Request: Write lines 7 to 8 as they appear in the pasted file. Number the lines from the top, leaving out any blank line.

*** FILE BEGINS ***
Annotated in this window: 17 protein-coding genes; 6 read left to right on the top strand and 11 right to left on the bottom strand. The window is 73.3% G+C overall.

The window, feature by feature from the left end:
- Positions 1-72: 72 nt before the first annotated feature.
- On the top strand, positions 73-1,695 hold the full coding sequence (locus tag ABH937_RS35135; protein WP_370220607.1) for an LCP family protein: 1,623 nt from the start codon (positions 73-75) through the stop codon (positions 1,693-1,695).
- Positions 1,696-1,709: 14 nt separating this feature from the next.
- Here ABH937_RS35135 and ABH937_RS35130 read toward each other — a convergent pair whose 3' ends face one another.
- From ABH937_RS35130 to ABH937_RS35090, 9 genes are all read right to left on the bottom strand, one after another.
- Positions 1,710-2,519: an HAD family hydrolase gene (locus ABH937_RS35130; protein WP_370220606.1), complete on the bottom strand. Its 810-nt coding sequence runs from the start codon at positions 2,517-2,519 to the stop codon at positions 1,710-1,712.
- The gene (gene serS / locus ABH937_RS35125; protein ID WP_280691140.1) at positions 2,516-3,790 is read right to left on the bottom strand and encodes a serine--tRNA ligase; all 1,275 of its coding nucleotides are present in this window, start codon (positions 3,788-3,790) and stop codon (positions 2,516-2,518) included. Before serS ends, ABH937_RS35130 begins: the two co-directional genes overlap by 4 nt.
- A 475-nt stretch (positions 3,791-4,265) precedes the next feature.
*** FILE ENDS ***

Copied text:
- From ABH937_RS35130 to ABH937_RS35090, 9 genes are all read right to left on the bottom strand, one after another.
- Positions 1,710-2,519: an HAD family hydrolase gene (locus ABH937_RS35130; protein WP_370220606.1), complete on the bottom strand. Its 810-nt coding sequence runs from the start codon at positions 2,517-2,519 to the stop codon at positions 1,710-1,712.